In this newly built quarter all sorts of statues, structures , fountains and bassins were added to the greenstructure. Road signs, benches, lanterns, street lighting, information signs, all this was specially devised for the quarter and installed.

Rotterdam, city of architecture

We shall also pay attention to some other special architectonic objects, especially in Rotterdam.

Pole or Cube dwellings

As a special house-building experiment we must also mention the so-called Pole or Cube dwellings of the architect Piet Blom in Rotterdam.

These houses, built in 1984, catch the eye because of their columns, slanting sides and the forest of roofs under which one can walk. Blom talked about dwelling as a town roof: houses are on a raised level with public facilities underneath.

The pencil and the paper clip

At the foot of the inhabited urban bridge we find the “Pencil”, the apex of Blom’s bizarre world. Carl Weber’s “Paperclip” , containing 549 council houses, has prefab concrete front elements with tiles in different colours which have been placed in such patterns that the individual house is unrecognizable.

The Rotterdam Swan

The swan, a suspension bridge with a bent pylon designed by the architect Ben van Berkel was finished in 1996 and was meant to represent the Rotterdam of the year 2000 by its monumental symbolism.

Solleveld House, pearl of Dutch Functionalism

Rotterdam’s most recent architectural showpiece is the former house of one of the managing directors of the Van Nelle factory, a fine example of Dutch functionalism and built in 1933 by the architects Brinkman and Van der Vlugt, also the designers of the factory.

Destination New York

In the restaurant of Hotel New York, the former passenger terminal of the Holland -America line, and point of departure of many emigrants, beautifully situated in the old but by now radically changed dockland, you can regain your breath after your architecture walk in and near Rotterdam’s “Kop van Zuid” over a drink.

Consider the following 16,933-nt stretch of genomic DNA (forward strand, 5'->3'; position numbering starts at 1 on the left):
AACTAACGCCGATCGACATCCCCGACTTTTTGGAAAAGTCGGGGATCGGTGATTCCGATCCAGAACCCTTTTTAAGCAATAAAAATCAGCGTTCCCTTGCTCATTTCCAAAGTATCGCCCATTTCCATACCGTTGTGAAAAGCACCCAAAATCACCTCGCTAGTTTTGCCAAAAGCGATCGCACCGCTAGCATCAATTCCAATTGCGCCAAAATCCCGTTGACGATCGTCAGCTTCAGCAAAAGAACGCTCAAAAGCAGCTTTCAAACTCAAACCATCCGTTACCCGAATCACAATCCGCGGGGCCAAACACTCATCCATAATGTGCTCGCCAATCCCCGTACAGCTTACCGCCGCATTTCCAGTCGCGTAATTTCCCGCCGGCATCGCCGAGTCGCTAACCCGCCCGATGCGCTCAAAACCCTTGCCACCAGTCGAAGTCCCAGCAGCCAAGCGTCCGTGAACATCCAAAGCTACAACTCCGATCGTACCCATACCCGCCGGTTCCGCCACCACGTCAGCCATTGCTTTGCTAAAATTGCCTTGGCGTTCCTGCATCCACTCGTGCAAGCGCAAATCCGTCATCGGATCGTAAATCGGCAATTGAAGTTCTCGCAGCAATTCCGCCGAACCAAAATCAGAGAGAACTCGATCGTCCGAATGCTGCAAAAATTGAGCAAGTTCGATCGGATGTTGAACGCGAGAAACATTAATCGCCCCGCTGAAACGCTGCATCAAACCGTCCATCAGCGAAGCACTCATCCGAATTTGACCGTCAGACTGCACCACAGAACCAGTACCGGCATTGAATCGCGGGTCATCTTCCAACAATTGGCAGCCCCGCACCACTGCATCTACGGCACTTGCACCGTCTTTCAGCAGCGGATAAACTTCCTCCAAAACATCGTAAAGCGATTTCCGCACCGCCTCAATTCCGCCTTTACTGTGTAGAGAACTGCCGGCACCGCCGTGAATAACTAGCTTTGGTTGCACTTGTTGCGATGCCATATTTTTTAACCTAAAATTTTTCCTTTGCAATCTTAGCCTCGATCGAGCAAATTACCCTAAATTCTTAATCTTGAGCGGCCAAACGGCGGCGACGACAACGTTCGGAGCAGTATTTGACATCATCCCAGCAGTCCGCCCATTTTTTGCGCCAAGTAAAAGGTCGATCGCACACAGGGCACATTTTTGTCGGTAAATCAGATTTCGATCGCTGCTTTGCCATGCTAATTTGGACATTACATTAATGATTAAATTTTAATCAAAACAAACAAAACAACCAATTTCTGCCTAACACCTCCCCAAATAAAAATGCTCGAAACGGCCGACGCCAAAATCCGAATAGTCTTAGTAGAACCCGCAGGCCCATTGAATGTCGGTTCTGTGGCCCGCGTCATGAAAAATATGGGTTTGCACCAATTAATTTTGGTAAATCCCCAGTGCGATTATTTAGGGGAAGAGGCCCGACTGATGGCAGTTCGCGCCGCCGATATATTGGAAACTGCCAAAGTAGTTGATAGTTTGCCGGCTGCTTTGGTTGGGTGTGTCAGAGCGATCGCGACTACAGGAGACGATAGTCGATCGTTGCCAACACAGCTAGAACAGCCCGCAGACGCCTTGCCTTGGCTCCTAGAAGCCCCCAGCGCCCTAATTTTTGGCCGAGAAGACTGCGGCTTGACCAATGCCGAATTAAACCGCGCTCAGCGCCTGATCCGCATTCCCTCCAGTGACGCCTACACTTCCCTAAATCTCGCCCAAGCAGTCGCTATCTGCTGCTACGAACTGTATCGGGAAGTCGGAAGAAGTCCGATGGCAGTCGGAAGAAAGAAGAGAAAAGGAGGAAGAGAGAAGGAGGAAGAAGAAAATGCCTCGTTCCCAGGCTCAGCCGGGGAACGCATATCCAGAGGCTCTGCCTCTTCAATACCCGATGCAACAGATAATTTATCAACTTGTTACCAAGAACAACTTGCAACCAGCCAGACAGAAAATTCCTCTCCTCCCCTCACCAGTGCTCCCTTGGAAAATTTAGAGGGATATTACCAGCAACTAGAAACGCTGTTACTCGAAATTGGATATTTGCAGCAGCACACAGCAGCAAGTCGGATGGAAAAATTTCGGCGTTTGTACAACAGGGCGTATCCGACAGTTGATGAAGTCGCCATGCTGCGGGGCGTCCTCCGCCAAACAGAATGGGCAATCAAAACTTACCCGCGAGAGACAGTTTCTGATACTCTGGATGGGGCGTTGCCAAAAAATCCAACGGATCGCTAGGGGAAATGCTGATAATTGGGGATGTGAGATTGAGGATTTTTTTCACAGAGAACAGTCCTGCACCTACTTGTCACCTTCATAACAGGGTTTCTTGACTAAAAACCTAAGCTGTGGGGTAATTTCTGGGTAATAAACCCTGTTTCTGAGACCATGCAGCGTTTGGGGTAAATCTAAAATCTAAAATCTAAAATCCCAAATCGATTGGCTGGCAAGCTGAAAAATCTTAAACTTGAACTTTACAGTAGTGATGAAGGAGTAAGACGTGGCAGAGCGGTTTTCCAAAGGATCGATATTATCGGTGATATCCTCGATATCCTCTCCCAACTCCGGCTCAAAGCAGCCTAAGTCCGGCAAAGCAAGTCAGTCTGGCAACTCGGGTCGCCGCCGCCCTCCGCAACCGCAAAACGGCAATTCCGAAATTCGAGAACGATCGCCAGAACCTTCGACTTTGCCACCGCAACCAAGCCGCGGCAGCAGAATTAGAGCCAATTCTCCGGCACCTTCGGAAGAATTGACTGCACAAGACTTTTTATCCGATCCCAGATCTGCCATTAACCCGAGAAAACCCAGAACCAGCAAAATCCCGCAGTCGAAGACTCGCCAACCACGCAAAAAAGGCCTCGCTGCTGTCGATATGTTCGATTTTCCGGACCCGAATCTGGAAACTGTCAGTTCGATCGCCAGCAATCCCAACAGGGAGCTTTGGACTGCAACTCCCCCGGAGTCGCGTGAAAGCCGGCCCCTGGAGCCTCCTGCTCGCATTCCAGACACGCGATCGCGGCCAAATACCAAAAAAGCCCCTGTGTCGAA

Berlage and Dudok, famous Dutch architects

Masterbuilder Berlage designed the The Hague Municipal Museum (Haags gemeente museum, 1935) By way of a covered gallery between two ponds one reaches the entrance and the high reception hall.


The halls and collections among which Mondrian’s have been grouped in such a way that the undifferentiated structure of the traditional museum was avoided. The exterior of the museum, consisting of yellow brick in an interweaving pattern to accentuate the non-supporting aspect of the walls, is conspicuous because of balconies, pergolas, display cases and stained-glass windows. The high chimneys of the central heating systems and the turrets with lanterns at the entrance are evidence of a symbolic touch in Berlage’s design.

Hiversum Town Hall

In Hilversum the architect Dudok, who worked in the spirit of the Amsterdam School, strongly left his mark in the shape of 75 buildings. Hilversum’s showpiece is Dudok’s greatest creation, the town hall, completed in 1931. In the town hall, forming an entity with the surrounding park, he tried to achieve both monumentality and rurality. His interference went as far as the design of floor covering, curtains, lighting and furniture. He even had a new size of brick designed for the town hall.

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© illustration: Lex Tempelman